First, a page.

media coverage worsened the impact of the problem ( President's Commission 1979).
As mentioned, several political scientists have explored the possibility of using the news media to spur political development, based on research showing substantial correlations between mass media growth and economic growth in developing countries. Although their hopes were disappointed and most lost interest in these investigations, public optimism has persisted about the power of mass media to provide the knowledge base on which modernization and democratic governance must rest. In the wake of the restructuring of Communist nations in Eastern Europe and Asia, questions of the role that the media will and should play in that process have come to the fore with renewed vigor. Questions relate to the nature of media impact, and the kinds of media organizations most conducive to democratization objectives. For example, it is important to know what part media messages played when Eastern Europe's Communist governments collapsed in domino fashion in the 1990s ( Dennis et al. 1990).
More generally, how does the nature of governmental structures and policies influence the shaping of news? Although such questions fall squarely within the purview of traditional political science, the answers remain a matter of much conjecture and insufficient proof ( Pool 1983; Abramson et al. 1988). In the U.S. context, the neglect is partly due to the extraordinary difficulty of designing and executing such studies. Another factor is the misconception that the reciprocal influences of media and government are best studied abroad, especially in countries with authoritarian governments, because a constitutional wall separates American media from government control ( Fagen 1969; Liu 1971; Mickiewicz 1988).
Most studies of governmental mechanisms for regulating mass media institutions in the United States have been done by historians, communication scholars and lawyers. There is general agreement that all governments constrain the freedom of expression to some degree, and that some limits are needed and must be enforced by the state because self-controls are not effective enough over the long run. But it is disputed where the limits lie and where they should lie. The impact of constitutional provisions and laws like the First Amendment or the British Official Secrets Act on each nation's political life remains ill-defined ( Lichtenberg 1991). We do not know how much of the impact is related to each particular political culture and how much could be transplanted into other political cultures. Much has been said and written on that score, but more often in the popular rather than the scholarly literature. Aside from law books and law reviews, the literature on First Amendment rights and other laws related to political communication, even in the United States, remains sparse.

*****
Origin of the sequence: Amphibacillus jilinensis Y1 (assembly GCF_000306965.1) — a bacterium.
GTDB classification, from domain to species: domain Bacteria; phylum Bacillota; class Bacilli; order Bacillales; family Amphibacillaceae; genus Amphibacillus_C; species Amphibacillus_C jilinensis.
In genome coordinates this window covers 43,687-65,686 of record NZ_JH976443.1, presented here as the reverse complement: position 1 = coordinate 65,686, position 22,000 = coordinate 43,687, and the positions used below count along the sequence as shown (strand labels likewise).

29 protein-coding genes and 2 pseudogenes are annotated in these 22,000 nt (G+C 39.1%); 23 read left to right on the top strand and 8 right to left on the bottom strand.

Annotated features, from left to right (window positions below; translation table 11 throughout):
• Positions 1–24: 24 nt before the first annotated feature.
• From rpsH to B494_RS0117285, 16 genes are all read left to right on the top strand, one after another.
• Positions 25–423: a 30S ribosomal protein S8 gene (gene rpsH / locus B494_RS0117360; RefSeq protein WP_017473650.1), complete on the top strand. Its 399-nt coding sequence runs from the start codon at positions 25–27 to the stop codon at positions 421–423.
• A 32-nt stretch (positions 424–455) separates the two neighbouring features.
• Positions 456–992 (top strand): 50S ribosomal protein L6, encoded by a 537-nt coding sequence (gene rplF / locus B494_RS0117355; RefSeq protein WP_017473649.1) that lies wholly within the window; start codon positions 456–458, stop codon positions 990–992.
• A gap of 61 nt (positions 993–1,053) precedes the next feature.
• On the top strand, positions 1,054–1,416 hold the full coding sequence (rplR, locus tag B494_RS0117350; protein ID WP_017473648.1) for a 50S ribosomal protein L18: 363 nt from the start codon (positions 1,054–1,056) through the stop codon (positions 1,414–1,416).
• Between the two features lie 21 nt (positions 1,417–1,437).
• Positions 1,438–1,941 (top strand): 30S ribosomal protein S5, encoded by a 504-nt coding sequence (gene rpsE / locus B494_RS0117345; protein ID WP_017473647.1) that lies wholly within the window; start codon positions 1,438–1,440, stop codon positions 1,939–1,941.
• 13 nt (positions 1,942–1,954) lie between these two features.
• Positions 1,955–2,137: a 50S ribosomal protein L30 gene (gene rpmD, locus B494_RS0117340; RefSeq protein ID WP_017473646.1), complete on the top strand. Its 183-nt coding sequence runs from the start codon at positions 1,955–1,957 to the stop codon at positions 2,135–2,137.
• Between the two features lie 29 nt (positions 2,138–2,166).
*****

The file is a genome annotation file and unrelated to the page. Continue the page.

Among the few political science studies that deal with media policy making in a U.S. setting, Krasnow, Longley, and Terry The Politics of Broadcast Regulation ( 1982) provides a sophisticated mix of theory, description, and analysis. Neuman, McKnight and Solomon (n.d.) discuss policy needs and the political obstacles to policy advances. Many more such studies are needed to cover the broad spectrum of laws that directly or indirectly affect the interrelation of media institutions with other political and economic institutions. They are particularly essential now to guide policies to cope with the revolutionary changes in information transmission technologies and to assist the nations that are moving from totalitarianism to more open systems. In recognition of such needs, the Congressional Office of Technology Assessment (OTA) and the National Telecommunication and Information Administration (NTIA) have commissioned and published several studies to guide public officials in making communication policies ( NTIA 1988, 1990; OTA 1986, 1987, 1988, 1990).
What overall assessments can we make about the state of the subfield of political communication? Looking back at the intellectual journey that we have completed, what features stand out? Obviously, the field is broad and scholars have tried to do it justice by researching many diverse areas. It is equally obvious that the breadth of the field has left much terrain unexplored or insufficiently explored. There have been numerous tentative probes into some areas, such as media use for political development, which were later abandoned. Not everyone is pleased about the breadth of development. What some welcome as diversification, others see as premature fragmentation of the field. They point out that the depth of research individually and collectively, and even data collection, has suffered because researchers are dispersed. As is often true of newly active research areas, the soundness of evidence leaves something to be desired. Current scholarship is better in description of messages -- what they are and who communicated with whom -- than in explaining the reasons for these messages and their effects. But even when it comes to descriptions, our collective ignorance remains enormous.
Election communication is the only area where description is at least satisfactory and where major progress has been made in theories and analyses. Even there, much remains to be done. But the heavy focus on election communication and, to a certain extent, on mass media messages, is the reason why scholars have been